>“stars that for the most part,”
should be
>“stars that, for the most part,”
since "for the most part" is an aside that quantifies the upcoming verb.

Generally, though, I would keep an eye out for comma errors when and if you're revising this.

Finally, there's part of your style which I like to call "indirect action verbs". Whether or not that's the official term for it is one thing, but things like "subject began to verb" or "started gerunding" or whatnot do describe an action, but they add a layer of abstraction between the narration and the action. Meaning, if you say, "She hit him repeatedly," you're already taking a character who is at rest (in terms of "hitting") and moving her into action; saying "she began" is essentially redundant.

Again returning to the plot / overarching structure of the story... there's a few more glitches that I noticed. The "dependency on FoE" is a big one, since you hinted at this not needing it—it does, unless you tone down the references / include more introduction of what happened. Another pitfall that I'd like to note is that I don't think, for a second chapter, this story does much to advance the conflict. You show that Rarity is having trouble re-acclimating to her life in Ponyville (more on that in a bit), but that plotline seems to resolve itself with "well, I'm no longer able to make dresses, so I'm not going to." Like, she seems to give up on it, right? So... I'm sure that chapter three is going to start with another character (maybe Fluttershy) dying / being tortured in the world of FoE, but I'm not sure what you've got here from an overarching narrative standpoint. There is the point of Twilight going missing, but that's almost handled as a background event with how little it's focused on. So, in terms of "is this a good chapter two", I'd say that, assuming you put the hooks on both ends of chapter 1 (getting the attention and establishing conflict, which I think you did based on how Fluttershy is running away at the beginning of chapter 2), this chapter needs a little more buildup and introduction to "how are we going to go about solving this problem." Rarity tries and fails to relive her old life, but she doesn't quite struggle with it, which doesn't quite feel like conflict-driven plot.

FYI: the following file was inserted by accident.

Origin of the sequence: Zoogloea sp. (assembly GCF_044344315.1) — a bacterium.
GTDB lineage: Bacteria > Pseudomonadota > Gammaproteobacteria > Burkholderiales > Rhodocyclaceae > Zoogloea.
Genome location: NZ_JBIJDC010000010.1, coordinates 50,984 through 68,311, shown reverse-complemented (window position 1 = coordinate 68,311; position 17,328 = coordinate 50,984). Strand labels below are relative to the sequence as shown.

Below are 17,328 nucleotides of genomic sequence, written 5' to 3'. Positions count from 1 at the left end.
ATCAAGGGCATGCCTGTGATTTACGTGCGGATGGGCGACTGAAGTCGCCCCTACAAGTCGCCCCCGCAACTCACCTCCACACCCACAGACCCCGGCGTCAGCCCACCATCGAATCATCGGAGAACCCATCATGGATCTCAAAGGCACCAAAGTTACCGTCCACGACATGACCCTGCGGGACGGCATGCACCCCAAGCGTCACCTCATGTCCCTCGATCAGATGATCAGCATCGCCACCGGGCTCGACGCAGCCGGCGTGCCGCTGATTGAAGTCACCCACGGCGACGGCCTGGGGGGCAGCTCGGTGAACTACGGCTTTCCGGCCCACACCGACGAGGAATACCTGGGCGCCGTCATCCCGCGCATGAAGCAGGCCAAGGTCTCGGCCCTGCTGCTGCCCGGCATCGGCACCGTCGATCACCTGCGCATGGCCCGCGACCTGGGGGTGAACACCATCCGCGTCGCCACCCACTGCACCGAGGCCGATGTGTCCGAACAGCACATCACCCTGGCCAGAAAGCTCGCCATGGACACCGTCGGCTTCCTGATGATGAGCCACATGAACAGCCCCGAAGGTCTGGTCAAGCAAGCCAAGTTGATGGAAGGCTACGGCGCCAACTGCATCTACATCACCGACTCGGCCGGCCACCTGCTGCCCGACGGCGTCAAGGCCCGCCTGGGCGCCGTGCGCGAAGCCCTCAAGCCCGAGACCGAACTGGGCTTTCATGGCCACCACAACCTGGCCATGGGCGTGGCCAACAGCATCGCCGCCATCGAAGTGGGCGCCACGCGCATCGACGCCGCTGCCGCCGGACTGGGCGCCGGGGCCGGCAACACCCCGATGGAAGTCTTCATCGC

Finally, your point of "wanting to hit on the emotional aspects of this"... I'd say that you're hit and miss in that arena. By "hit", I mean that you create a situation that's somewhat simple to empathize with—PTSD, and trying to pick up life where it left off "before the disaster". So, I feel bad for Rarity trying and failing to do that, but that's the situation you mentioned, not the writing itself. From a prose standpoint, I felt things were a little dry and empty—not in a "hollow, thousand-yard stare" sense, but more that the word choice and narrative voice didn't quite lend itself to the slow, plodding, ringing-in-the-ears detachment from a life that is no longer Rarity's. Ironically, this manifests as a detachment from Rarity, but definitely not in a good way—she's making her decisions, but I don't think there's enough organic insight into her thoughts and feelings for me to empathize with her, rather than her situation.

So, that about wraps up that. I'd like to mention that I like this story's premise; for every one good fic about PTSD, there seem to be about fifty or sixty action fics that completely ignore the emotional toll that death and violation take on the characters (or they resolve things before bringing them up). So, good on you for that, especially with something like Fallout:Equestria. I'd like to see this succeed, even if it, right now, is slightly rough.

I hope that Seattle's and my insights helped you with something; good luck, and keep writing.
>> No. 128901